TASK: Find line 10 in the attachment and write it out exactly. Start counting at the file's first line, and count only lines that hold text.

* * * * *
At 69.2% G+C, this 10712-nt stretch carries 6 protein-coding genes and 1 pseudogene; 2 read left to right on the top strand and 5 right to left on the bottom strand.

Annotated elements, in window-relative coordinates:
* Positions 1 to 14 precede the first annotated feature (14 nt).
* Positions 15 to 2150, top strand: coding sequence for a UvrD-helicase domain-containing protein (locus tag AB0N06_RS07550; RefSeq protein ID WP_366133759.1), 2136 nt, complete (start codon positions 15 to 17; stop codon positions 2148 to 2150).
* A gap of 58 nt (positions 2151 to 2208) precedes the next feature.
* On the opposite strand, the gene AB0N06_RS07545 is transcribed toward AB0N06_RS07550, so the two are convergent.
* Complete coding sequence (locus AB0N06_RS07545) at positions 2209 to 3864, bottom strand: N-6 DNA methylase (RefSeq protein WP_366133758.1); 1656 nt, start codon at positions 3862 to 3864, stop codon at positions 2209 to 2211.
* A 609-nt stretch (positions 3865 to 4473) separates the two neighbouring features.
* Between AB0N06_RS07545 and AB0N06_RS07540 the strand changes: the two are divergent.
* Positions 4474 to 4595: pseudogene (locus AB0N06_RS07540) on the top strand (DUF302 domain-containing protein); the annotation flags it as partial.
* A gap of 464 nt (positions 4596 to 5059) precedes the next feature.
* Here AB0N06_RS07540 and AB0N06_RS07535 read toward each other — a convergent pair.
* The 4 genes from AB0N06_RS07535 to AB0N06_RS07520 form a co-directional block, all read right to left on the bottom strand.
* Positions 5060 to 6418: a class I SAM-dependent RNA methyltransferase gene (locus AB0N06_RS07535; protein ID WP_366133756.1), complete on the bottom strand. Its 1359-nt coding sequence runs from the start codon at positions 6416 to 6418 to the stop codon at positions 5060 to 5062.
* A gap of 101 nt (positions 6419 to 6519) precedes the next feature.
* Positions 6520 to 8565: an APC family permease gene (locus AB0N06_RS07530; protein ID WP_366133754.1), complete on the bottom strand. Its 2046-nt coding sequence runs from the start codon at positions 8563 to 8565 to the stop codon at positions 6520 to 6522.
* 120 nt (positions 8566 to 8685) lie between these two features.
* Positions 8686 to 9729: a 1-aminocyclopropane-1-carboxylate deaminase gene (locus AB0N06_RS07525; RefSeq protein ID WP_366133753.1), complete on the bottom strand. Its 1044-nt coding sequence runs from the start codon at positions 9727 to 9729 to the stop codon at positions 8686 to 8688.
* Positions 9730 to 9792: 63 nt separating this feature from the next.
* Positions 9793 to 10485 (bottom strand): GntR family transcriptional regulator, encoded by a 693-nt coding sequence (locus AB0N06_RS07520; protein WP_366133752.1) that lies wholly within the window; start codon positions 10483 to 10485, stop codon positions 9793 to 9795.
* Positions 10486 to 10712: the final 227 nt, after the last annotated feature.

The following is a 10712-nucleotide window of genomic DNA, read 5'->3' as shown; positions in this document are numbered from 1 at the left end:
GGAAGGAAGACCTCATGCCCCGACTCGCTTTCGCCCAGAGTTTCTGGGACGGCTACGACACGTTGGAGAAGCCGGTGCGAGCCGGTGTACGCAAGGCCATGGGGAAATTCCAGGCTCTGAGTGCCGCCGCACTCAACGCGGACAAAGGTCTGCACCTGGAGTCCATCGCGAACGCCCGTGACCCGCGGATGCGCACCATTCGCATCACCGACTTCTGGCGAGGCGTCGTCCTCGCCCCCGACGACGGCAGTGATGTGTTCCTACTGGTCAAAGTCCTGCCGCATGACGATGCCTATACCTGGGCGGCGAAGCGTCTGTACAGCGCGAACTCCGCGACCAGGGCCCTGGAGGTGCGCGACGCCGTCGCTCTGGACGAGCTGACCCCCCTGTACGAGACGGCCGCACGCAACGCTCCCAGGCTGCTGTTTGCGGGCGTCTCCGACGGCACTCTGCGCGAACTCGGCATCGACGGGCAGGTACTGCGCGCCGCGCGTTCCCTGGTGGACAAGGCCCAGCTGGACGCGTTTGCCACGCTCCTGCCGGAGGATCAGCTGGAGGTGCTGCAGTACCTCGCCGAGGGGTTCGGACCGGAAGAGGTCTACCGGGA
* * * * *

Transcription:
* Positions 4474 to 4595: pseudogene (locus AB0N06_RS07540) on the top strand (DUF302 domain-containing protein); the annotation flags it as partial.